Whether you are a law firm doing file sharing, an accounting practice sharing databases or a retailer operating a distributed point-of-sale system, your office is the hub for your enterprise. Your primary Internet connection is solely responsible for smoothly granting access and sending data to all of your sites whether you have two or two thousand. What happens if your circuit crashes? Is it simply an irritation or a catastrophe? Can your satellite offices perform any work at all? What will happen to new orders? Can they be taken or processed? Share essential data? Make sure you completely understand your needs before you pick a solution. Perhaps you have hundreds of clients or customers that use a hosted solution that your software organization is running. You may operate a service like this: other systems communicate with yours via an API to figure out freight rates, stock prices, to compile weather data or receive any other information that you provide. What happens when there is a problem connecting to your servers? How will repeated outages affect your customers? Will they remain customers?
Maybe your business depends entirely on the internet. If your circuits go down, you cannot make calls. No calls could be answered either. Looks like you are now out of business. Even for the most reputable call centers that already know of and use redundancy, is it sufficient? Are the providers you currently use as reliable as they should be? Are they as reliable as you need them to be? Are you getting quality service so that your calls are clear and consistent?
You have no shortage of options. The needs and budget of your business will both affect your choices. To summarize:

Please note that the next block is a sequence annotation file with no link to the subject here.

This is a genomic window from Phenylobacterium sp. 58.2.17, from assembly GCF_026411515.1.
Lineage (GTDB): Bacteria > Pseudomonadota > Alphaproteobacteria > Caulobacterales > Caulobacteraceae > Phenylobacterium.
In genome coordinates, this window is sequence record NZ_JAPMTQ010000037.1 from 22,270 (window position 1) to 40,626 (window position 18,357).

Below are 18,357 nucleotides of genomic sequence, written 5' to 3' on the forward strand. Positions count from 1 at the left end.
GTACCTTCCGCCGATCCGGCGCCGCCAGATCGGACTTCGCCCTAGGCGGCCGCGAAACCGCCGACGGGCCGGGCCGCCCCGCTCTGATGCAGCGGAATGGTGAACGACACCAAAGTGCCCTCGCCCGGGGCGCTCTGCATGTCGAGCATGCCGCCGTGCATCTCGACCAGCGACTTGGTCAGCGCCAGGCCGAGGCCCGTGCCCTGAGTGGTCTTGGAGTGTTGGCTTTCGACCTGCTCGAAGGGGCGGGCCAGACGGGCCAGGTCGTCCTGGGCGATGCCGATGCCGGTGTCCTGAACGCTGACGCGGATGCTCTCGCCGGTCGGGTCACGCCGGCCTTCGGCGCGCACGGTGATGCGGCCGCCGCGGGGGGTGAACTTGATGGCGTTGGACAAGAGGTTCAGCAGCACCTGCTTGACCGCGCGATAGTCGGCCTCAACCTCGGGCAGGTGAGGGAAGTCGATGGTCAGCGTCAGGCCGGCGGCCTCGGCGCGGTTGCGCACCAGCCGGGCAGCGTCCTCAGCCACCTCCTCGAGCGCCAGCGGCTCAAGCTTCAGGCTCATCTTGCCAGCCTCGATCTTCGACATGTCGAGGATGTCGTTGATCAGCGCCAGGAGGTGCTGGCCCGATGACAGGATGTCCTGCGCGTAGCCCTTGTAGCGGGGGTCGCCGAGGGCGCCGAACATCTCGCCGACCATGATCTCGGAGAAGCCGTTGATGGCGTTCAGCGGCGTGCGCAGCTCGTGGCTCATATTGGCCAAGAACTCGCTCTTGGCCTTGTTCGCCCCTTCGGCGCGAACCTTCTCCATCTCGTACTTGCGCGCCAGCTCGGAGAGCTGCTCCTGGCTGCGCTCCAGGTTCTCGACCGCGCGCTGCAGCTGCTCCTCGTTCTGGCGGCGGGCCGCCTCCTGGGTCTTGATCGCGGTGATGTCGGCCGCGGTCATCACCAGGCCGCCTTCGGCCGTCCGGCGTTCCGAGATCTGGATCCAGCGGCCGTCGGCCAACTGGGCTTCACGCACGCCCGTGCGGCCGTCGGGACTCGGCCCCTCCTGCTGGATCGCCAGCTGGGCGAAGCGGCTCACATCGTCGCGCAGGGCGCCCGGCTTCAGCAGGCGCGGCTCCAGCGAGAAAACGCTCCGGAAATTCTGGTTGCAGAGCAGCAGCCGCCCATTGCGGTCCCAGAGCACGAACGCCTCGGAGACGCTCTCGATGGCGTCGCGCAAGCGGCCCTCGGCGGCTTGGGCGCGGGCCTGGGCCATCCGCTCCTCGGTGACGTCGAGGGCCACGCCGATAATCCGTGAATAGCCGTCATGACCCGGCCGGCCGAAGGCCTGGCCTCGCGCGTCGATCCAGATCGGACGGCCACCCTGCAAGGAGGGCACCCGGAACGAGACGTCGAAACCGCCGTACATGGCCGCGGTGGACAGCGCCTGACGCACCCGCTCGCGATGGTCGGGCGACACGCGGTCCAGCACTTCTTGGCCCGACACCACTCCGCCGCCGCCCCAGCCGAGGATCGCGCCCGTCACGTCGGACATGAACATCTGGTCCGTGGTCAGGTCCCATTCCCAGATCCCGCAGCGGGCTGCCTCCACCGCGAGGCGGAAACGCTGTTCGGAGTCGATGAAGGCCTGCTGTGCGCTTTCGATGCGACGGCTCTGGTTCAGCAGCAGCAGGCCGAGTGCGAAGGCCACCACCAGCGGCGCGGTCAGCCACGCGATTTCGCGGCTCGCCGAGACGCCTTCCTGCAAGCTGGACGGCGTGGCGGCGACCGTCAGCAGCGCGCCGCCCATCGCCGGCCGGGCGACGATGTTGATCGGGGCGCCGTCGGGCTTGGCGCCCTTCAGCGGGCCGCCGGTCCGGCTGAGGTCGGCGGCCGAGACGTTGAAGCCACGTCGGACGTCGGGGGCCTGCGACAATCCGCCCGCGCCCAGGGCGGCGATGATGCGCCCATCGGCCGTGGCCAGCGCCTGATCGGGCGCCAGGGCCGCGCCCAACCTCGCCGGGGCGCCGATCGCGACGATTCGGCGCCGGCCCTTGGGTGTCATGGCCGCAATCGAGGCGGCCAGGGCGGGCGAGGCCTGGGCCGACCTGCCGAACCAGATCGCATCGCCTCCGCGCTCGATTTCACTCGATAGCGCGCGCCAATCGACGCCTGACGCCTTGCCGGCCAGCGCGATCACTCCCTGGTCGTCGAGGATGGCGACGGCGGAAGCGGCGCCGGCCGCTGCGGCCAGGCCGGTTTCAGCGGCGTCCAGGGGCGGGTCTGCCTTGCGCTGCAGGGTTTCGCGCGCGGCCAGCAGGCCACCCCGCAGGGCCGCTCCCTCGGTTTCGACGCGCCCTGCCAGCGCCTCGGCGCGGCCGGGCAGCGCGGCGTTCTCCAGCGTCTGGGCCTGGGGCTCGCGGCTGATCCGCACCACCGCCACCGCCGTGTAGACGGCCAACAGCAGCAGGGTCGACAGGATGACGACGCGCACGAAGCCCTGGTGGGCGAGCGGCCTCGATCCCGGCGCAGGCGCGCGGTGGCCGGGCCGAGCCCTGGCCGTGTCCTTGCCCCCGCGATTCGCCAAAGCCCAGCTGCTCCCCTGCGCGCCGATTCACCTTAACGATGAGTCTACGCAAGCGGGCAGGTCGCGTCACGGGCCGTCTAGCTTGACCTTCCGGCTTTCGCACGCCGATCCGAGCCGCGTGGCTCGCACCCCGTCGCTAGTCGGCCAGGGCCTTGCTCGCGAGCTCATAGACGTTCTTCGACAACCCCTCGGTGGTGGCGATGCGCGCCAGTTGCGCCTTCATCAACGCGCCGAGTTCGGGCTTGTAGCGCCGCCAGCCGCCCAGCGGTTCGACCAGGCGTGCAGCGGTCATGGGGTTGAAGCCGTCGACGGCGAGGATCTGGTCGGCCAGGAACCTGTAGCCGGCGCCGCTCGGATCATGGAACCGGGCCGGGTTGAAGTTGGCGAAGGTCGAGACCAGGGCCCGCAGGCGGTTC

If you have one location or office and do not feel the need to consider redundancy for your system, a smaller Internet access circuit may be all you need. A single fifty, ten or five megabyte circuit might be enough. Find out if you are in a lit building. If so, the price of Metro Ethernet or gigabit service may be affordable. Costs vary with location and the availability of circuits so speak with our engineers. Together, we can find the best option for you and your organization.
You have a mid-sized Rockwall, Texas company; higher speed access to The web required. Metro Ethernet, gigabit Internet and other higher-speed Internet circuits are your options. Using different circuits and different providers will, if you choose, provide you with redundancy. You may be able to achieve this in a manner that will not break the bank. For example, one 100-megabyte circuit may cost more than two smaller 50-megabyte circuits. Again, costs vary. Availability also varies. In order to find out the options available for you, in your location, you need to speak with one of our seasoned experts.
Businesses with many sites face the greatest risk for failure. They require redundant circuits. It is helpful if they use multiple carriers. You can increase redundancy with switches or routers. Having redundant equipment can also minimize risk. Before you make a decision here too, do your research. Look closely into Ethernet access services, Metro Ethernet providers, gigabit Internet providers and other high-speed circuit providers. The correct combination of providers and services can keep your business running smoothly and efficiently.
To run efficiently and effectively, corporations and businesses that fall into this category must use point-to-point high-speed Internet circuits, gigabit Internet circuits and Metro Ethernet circuits. Redundant hardware and redundant circuits will, for these businesses, ensure the greatest uptime. Be sure the circuits are from different providers. You must have the bandwidth to withstand sharp increases in usage. Doing so will help protect you from slowdowns or interruptions. Your circuits and hardware must be able to support a large number of fast and simultaneous connections.
Do not risk having failing circuits or not enough bandwidth. The circuit or circuits you have must stay within the parameters of your budget while still meeting your organization needs. Selecting the appropriate mix of circuits and hardware can overwhelm you.
We have experts to help. Our engineers will do an analysis of your needs and requirements, and develop a free action plan for you based on their findings. We’ll examine your current usage and demand levels then create a design that provides you with the resources you need to keep your organization running smoothly at a reasonable cost.
You can complete the contact form on the right side of this page by clicking here. If you would prefer, please call our office to set up an appointment for an assessment. Your assessment may be finished within as little as 48 hours.